Reba did not have the whistling ending. Undermind through Zero featured Bill Kreutzmann on drums.  Before the encore, Trey explained that Bittersweet Motel was being played at the request of his daughter, Bella.  After Bittersweet Motel, Fish remarked that he felt lonely again and needed the second drummer back.
Debut Years (Average: 1995)

This show was part of the "2009 Late Summer Tour"

Show Reviews

, attached to 2009-08-02

Review by waxbanks

waxbanks The Red Rocks run is strong overall - and a big step up from the June '09 jamming average, heaven knows - but the run's marquee guest appearance is a sloppy, irritating mess. Leaving aside the man's GDead legacy, Kreutzmann just doesn't gel at all with Phish on these tunes, dragging down *every single tempo* in the second set and swamping Fishman's precise, feathery work. The one tune that really benefits from this leadenness is 2001, which gets a bit of a fist-pumping frat-rock energy boost (with Trey using every inch the sluggish tempo affords him). I might be misinterpreting things, but to my ears even the unfailingly generous Trey seems impatient with what's going on. Equipment problems? Rustiness? Whatever the reason, it makes for uncomfortable listening.

The (ironic) worst part: the unaugmented quartet is absolutely *devastating* on Boogie On and YEM, and closes with a triumphant Slave. But the Kreutzmann guest shot guts what should've been the best stretch of the run.

Fishman clowns around a little before the Bouncin' encore, fake-crying and calling out 'Where's Bill?!' Then, in the show's most *unintentionally* funny moment, he kicks in that crisp metronomic solo beat, instantly illuminating the difference between the amorphous wash of percussion that soaked the second set, and his own needlepoint precision.

Not to say you shouldn't relax once in a while to your favourite 1973 'Dark Star,' of course. Not that.

But not this either.
, attached to 2009-08-02

Review by Bob_Loblaw

Bob_Loblaw When I first heard about this show it was a big deal to me. Two of my favorite drummers playing together? And not only that but playing the way Billy K was accustomed to play with Mickey (totally different drummer but I digress). Well after a couple listens my advice is if you get the sit in info beforehand don't get your hopes to high.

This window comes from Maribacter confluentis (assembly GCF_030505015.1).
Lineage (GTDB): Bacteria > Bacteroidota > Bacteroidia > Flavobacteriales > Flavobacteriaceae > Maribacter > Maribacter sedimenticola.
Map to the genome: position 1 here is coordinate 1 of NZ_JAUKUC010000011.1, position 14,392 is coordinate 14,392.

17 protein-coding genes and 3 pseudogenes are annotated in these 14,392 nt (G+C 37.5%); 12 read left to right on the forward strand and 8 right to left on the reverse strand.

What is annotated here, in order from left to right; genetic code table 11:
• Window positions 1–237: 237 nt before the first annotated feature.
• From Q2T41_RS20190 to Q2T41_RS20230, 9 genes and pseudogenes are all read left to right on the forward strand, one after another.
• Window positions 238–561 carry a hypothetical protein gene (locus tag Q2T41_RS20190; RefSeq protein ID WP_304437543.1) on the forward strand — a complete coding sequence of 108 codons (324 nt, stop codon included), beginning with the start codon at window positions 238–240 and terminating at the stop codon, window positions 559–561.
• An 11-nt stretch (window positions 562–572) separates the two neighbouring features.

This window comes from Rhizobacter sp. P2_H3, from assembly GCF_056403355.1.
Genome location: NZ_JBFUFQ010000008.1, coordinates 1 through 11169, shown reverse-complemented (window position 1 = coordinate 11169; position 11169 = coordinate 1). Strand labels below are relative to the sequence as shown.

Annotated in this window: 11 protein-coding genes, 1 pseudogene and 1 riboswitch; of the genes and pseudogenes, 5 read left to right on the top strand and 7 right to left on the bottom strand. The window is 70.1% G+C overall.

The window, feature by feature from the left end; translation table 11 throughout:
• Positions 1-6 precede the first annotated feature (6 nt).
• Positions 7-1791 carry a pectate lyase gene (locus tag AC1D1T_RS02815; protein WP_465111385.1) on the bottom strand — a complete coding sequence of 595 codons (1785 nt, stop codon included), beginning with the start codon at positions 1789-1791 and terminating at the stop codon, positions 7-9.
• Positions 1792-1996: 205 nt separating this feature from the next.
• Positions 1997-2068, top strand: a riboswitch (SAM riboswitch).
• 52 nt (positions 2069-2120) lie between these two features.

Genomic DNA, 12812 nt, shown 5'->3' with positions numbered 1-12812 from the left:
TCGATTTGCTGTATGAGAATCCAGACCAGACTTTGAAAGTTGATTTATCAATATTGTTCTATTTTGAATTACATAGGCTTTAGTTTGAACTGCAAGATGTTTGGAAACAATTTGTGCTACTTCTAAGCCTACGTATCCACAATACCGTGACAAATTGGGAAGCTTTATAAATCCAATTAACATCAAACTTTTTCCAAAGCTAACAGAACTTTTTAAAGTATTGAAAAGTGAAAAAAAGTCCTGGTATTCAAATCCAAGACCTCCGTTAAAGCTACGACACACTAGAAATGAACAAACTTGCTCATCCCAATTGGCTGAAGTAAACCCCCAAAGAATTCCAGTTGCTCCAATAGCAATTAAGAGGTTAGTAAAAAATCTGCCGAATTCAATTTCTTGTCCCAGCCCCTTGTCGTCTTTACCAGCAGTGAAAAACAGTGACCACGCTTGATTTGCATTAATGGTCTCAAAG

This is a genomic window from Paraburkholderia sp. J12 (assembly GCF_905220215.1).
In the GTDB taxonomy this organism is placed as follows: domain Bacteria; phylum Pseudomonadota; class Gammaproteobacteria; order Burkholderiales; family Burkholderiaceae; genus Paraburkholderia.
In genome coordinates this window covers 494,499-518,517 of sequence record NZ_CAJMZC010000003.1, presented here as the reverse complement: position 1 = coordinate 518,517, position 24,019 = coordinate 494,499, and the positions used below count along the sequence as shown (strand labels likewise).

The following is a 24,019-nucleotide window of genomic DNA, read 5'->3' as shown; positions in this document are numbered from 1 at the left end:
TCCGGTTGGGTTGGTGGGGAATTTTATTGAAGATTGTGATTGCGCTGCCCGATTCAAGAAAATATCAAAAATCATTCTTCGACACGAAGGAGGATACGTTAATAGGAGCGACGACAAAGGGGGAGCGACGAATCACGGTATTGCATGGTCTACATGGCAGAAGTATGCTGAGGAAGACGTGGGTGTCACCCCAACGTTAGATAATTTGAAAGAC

Yes this show has excellent moments. Reba has Trey shining the whole way. Waste has an excellent guitar solo by Trey, and Kill Devil Falls is likely the best early version of the song.

The Unexpected Boogie on Opener goes into a nice groove. Then Trey takes the lead with some piercing notes. YEM is fairly standard. Once Billy K comes in things seem to feel slightly off and looser. There are tremendous moments where him and Fish are playing against each other well. And others where they aren't connecting at all. I remember reading in Billy's biography and he says (to paraphrase) that Fish hit the drums a lot lighter than he was used to with Mickey, and that he was used to Mickey smashing the crap out of the drums. Maybe that was an issue, maybe it was just the lack of playing together. Anyways it all comes together fine with Character Zero and the conclusion hits in a thunderous way that hasn't been reached before and is due in fact to both drummers.

The encore feels like a standard one to punch. But then a great Slave ensues.

Overall a decent show and a decent experiment with two drummers. Hopefully they try it again (with a little more rehearsing).
, attached to 2009-08-02

Review by dpwilljr

dpwilljr This night deserves much more than the rating it currently has.
The Character Zero ALONE is worth 5 stars.
The first set has an outstanding Reba.
The second set is unique and solid from start to finish...
, attached to 2009-08-02

Review by watsonb37

watsonb37 Zero was one of the better Trey played versions I've heard. The Slave is a religious experience.
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